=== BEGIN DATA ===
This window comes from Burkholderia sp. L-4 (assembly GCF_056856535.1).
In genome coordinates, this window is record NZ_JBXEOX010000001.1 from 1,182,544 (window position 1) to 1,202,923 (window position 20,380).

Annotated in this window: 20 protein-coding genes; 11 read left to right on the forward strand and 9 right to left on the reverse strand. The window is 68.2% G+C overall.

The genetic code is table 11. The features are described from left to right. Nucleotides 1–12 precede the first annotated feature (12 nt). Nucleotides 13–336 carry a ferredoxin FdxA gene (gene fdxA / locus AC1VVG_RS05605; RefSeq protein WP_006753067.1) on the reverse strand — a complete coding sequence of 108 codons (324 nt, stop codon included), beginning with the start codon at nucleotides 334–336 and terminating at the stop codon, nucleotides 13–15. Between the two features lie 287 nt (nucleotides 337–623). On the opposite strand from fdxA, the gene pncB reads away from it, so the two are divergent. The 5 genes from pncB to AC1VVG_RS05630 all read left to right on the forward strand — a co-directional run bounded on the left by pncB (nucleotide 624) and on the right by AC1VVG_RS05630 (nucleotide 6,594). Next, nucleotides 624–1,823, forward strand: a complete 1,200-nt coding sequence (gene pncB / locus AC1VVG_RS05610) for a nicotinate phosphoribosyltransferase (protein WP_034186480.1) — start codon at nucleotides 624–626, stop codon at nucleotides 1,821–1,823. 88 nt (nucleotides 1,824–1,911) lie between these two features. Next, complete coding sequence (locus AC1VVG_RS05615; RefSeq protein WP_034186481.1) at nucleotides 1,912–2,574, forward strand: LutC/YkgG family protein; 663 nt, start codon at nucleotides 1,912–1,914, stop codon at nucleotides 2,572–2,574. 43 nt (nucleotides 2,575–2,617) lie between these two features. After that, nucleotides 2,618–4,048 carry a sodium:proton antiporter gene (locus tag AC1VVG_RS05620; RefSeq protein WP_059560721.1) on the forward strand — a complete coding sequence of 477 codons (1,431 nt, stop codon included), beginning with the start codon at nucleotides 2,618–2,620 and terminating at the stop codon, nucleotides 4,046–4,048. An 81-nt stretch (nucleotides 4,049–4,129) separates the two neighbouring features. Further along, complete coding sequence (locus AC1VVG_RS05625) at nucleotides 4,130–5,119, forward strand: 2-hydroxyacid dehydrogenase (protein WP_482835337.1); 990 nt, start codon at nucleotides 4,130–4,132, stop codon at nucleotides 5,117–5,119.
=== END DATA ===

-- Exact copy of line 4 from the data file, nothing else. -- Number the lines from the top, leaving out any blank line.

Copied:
The genetic code is table 11. The features are described from left to right. Nucleotides 1–12 precede the first annotated feature (12 nt). Nucleotides 13–336 carry a ferredoxin FdxA gene (gene fdxA / locus AC1VVG_RS05605; RefSeq protein WP_006753067.1) on the reverse strand — a complete coding sequence of 108 codons (324 nt, stop codon included), beginning with the start codon at nucleotides 334–336 and terminating at the stop codon, nucleotides 13–15. Between the two features lie 287 nt (nucleotides 337–623). On the opposite strand from fdxA, the gene pncB reads away from it, so the two are divergent. The 5 genes from pncB to AC1VVG_RS05630 all read left to right on the forward strand — a co-directional run bounded on the left by pncB (nucleotide 624) and on the right by AC1VVG_RS05630 (nucleotide 6,594). Next, nucleotides 624–1,823, forward strand: a complete 1,200-nt coding sequence (gene pncB / locus AC1VVG_RS05610) for a nicotinate phosphoribosyltransferase (protein WP_034186480.1) — start codon at nucleotides 624–626, stop codon at nucleotides 1,821–1,823. 88 nt (nucleotides 1,824–1,911) lie between these two features. Next, complete coding sequence (locus AC1VVG_RS05615; RefSeq protein WP_034186481.1) at nucleotides 1,912–2,574, forward strand: LutC/YkgG family protein; 663 nt, start codon at nucleotides 1,912–1,914, stop codon at nucleotides 2,572–2,574. 43 nt (nucleotides 2,575–2,617) lie between these two features. After that, nucleotides 2,618–4,048 carry a sodium:proton antiporter gene (locus tag AC1VVG_RS05620; RefSeq protein WP_059560721.1) on the forward strand — a complete coding sequence of 477 codons (1,431 nt, stop codon included), beginning with the start codon at nucleotides 2,618–2,620 and terminating at the stop codon, nucleotides 4,046–4,048. An 81-nt stretch (nucleotides 4,049–4,129) separates the two neighbouring features. Further along, complete coding sequence (locus AC1VVG_RS05625) at nucleotides 4,130–5,119, forward strand: 2-hydroxyacid dehydrogenase (protein WP_482835337.1); 990 nt, start codon at nucleotides 4,130–4,132, stop codon at nucleotides 5,117–5,119.